These posts are some of the recent highlights from the CaSE blog. To see all of our recent news and commentary, please see our full blog.
In response to the 2014 BIS Capital Consultation “Creating the Future: a 2020 Vision for Science and Research”, CaSE wrote a letter to the Universities and Science Minister, then David Willets, and developed a joint submission with The Science Council, outlining key issues raised by their respective member bodies.
As part of this submission, CaSE and The Science Council believe that decisions about capital spending should be guided by the following principles:
- Long-term, stable and balanced strategy: a capital funding roadmap should sit within an overarching, long-term vision for UK science that supports high-quality multidisciplinary basic and applied research, the development of a skilled workforce, sustains our world-leading universities and research institutions, attracts industries from all over the world and builds a diverse and sustainable innovation ecosystem.
- Decisions must not be based on political expediency: capital infrastructure decisions must be determined by robust cost-benefit analysis outlined in a comprehensive business plan, not determined by electoral timetables or political agendas
- Robust and transparent decision-making: a robust mechanism for making capital funding decisions should be outlined within a long-term research strategy. A long-term strategy must set out capital investment priorities and provide flexibility for investment in new technologies.
- Science community-led decisions: within the robust mechanism, funding priorities and decisions at an operational level must be aligned with an overall strategy and made primarily on the basis of scientific excellence and potential impact.
- Resources to match capital investment: funding of human and material resources to ensure efficient operation and maintenance of facilities and equipment should be matched to capital investment to ensure that resources are used efficiently and achieve the greatest impact.
- Nurturing a highly skilled workforce: a highly skilled workforce is essential to maximise capital investment. There needs to be an aligned, long term and adequately resourced skills and training strategy to nurture the next generation of talent to match the long term capital investment strategy.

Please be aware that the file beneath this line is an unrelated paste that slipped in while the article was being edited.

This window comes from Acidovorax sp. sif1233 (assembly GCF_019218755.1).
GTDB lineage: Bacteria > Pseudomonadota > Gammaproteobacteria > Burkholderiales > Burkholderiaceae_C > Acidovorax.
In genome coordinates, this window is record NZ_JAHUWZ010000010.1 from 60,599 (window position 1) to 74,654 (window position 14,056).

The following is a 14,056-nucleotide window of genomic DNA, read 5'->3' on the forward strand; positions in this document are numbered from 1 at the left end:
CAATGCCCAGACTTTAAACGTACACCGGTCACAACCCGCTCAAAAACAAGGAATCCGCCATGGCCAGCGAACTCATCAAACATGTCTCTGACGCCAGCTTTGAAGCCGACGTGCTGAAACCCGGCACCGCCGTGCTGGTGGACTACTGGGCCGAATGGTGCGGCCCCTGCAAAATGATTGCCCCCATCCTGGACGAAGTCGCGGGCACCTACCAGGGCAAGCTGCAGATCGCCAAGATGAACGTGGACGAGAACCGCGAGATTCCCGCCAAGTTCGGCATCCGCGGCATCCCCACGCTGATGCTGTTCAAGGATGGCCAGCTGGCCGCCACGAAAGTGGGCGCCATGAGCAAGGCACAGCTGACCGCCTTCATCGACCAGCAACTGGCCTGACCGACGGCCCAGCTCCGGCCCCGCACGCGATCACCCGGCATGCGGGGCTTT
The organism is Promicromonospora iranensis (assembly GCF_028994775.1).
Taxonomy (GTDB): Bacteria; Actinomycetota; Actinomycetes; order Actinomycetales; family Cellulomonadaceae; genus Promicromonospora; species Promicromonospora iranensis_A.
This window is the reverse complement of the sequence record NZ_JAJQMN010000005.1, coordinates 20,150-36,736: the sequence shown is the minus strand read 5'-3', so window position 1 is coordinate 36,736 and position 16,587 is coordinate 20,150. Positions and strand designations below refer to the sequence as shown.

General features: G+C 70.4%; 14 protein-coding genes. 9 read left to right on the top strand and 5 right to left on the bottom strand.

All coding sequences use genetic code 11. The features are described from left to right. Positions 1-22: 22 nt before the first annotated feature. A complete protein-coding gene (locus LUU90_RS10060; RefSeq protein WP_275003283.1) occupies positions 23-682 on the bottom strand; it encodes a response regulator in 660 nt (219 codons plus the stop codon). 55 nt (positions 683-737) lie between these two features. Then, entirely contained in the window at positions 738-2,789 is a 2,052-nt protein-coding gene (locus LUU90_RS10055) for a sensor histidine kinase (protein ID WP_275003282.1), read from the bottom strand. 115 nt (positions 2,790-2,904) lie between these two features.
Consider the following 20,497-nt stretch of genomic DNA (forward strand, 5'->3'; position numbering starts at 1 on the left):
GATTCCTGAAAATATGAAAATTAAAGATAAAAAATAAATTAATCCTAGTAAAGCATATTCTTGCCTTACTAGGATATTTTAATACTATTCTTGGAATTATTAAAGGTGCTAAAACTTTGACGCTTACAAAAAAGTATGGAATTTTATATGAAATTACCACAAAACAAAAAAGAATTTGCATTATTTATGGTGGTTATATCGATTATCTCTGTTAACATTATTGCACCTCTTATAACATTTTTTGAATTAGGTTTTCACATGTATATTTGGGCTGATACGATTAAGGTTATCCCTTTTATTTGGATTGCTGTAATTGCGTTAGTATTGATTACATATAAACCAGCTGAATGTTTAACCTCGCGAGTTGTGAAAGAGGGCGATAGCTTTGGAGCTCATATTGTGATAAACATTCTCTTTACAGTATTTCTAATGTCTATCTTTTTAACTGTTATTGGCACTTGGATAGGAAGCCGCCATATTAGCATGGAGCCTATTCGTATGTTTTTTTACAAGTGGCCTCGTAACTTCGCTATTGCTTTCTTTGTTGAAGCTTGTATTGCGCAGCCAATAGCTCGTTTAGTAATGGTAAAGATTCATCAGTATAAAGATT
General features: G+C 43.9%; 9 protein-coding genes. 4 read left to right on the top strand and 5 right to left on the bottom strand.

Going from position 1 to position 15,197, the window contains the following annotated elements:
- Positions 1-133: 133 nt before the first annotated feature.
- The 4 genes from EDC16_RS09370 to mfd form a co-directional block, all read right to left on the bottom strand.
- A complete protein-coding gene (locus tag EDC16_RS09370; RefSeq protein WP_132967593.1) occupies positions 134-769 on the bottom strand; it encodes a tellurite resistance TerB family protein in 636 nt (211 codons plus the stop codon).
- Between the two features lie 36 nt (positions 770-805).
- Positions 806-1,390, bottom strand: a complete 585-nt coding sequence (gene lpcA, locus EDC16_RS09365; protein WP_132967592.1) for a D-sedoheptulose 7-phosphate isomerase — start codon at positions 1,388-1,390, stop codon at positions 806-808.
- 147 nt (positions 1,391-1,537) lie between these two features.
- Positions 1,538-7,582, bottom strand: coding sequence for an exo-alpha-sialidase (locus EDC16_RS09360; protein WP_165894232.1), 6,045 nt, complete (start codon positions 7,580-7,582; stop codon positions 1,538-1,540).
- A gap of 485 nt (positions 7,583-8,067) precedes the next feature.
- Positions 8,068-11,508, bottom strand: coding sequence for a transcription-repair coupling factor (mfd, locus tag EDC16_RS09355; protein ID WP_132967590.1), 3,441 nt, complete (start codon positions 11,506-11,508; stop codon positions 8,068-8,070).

The full response can be found here.
CaSE has published its July 2014 e-bulletin, giving a summary of all CaSE’s activities and news over the last month. These include:
- CaSE has said goodbye to David Willets, former Minister for Science and Universities. We look forward to continuing close and productive relationships with the newly appointed ministers for universities, science, education and skills, Dr Greg Clark, Rt Hon Nicky Morgan, Nick Boles and George Freeman. CaSE has also set out what this reshuffle might mean for science and engineering. Read More
The QEPrize is a global £1 million pound prize that rewards and celebrates the engineers responsible for an innovation that has been of global impact on humanity.
The inaugural prize was awarded to the five engineers who made seminal contributions to the creation and proliferation of the Internet and World Wide Web: Louis Pouzin, Vint Cerf, Bob Kahn, Tim Berners-Lee and Marc Andreessen. As nominations have now closed, we are working on inspiring young people, especially girls, to become engineers. Read More
In all of the excitement of a major reshuffle, it would have been easy to miss that the ONS published the Government Expenditure on Science, Engineering and Technology (SET) for 2012-13 this week. Read More
In this Government’s most widespread reshuffle to date we’ve seen multiple changes to people and portfolios that will impact on science and engineering. Read More
Today David Willetts steps down after four years as Science and Universities Minister. Read More
Today has seen change across ministerial responsibilities for universities, science, education and skills:
- Minister of State for Universities, Science and Cities, The Rt Hon Dr Greg Clark (Formerly David Willetts – standing down at next election)
- Secretary of State for Education, The Rt Hon Nicky Morgan (Formerly Michael Gove – appointed Chief Whip and Parliamentary Secretary to the Treasury)
- Minister of State for Skills and Enterprise, Nick Boles (Formerly Matthew Hancock – appointed Minister of State for Business, Enterprise and Energy) Read More